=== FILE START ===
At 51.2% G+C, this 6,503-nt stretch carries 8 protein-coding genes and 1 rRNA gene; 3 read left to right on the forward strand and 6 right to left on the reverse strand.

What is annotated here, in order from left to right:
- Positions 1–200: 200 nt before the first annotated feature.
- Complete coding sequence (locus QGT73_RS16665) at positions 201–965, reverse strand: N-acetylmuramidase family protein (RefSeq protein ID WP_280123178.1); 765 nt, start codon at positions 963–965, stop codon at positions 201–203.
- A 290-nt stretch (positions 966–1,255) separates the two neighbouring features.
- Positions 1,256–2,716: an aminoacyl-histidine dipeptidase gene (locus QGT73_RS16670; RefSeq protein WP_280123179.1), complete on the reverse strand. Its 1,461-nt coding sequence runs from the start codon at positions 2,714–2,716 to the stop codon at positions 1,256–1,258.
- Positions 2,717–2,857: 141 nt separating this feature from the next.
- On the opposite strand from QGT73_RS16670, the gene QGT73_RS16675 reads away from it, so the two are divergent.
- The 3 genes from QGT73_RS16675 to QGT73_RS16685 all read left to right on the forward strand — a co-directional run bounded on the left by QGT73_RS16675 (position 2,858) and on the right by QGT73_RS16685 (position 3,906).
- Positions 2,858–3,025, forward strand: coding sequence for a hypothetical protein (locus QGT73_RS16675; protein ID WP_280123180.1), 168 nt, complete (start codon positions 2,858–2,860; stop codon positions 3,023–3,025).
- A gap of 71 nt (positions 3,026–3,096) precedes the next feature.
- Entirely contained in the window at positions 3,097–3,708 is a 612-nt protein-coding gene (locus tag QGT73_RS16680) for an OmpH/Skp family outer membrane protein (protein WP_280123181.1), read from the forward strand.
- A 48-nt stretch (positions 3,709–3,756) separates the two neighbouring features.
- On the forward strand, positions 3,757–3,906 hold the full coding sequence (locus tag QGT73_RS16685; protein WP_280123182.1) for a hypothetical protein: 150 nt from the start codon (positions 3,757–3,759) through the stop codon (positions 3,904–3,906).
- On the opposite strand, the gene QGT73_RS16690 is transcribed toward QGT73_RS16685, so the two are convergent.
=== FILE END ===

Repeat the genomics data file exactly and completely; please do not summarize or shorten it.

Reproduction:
At 51.2% G+C, this 6,503-nt stretch carries 8 protein-coding genes and 1 rRNA gene; 3 read left to right on the forward strand and 6 right to left on the reverse strand.

What is annotated here, in order from left to right:
- Positions 1–200: 200 nt before the first annotated feature.
- Complete coding sequence (locus QGT73_RS16665) at positions 201–965, reverse strand: N-acetylmuramidase family protein (RefSeq protein ID WP_280123178.1); 765 nt, start codon at positions 963–965, stop codon at positions 201–203.
- A 290-nt stretch (positions 966–1,255) separates the two neighbouring features.
- Positions 1,256–2,716: an aminoacyl-histidine dipeptidase gene (locus QGT73_RS16670; RefSeq protein WP_280123179.1), complete on the reverse strand. Its 1,461-nt coding sequence runs from the start codon at positions 2,714–2,716 to the stop codon at positions 1,256–1,258.
- Positions 2,717–2,857: 141 nt separating this feature from the next.
- On the opposite strand from QGT73_RS16670, the gene QGT73_RS16675 reads away from it, so the two are divergent.
- The 3 genes from QGT73_RS16675 to QGT73_RS16685 all read left to right on the forward strand — a co-directional run bounded on the left by QGT73_RS16675 (position 2,858) and on the right by QGT73_RS16685 (position 3,906).
- Positions 2,858–3,025, forward strand: coding sequence for a hypothetical protein (locus QGT73_RS16675; protein ID WP_280123180.1), 168 nt, complete (start codon positions 2,858–2,860; stop codon positions 3,023–3,025).
- A gap of 71 nt (positions 3,026–3,096) precedes the next feature.
- Entirely contained in the window at positions 3,097–3,708 is a 612-nt protein-coding gene (locus tag QGT73_RS16680) for an OmpH/Skp family outer membrane protein (protein WP_280123181.1), read from the forward strand.
- A 48-nt stretch (positions 3,709–3,756) separates the two neighbouring features.
- On the forward strand, positions 3,757–3,906 hold the full coding sequence (locus tag QGT73_RS16685; protein WP_280123182.1) for a hypothetical protein: 150 nt from the start codon (positions 3,757–3,759) through the stop codon (positions 3,904–3,906).
- On the opposite strand, the gene QGT73_RS16690 is transcribed toward QGT73_RS16685, so the two are convergent.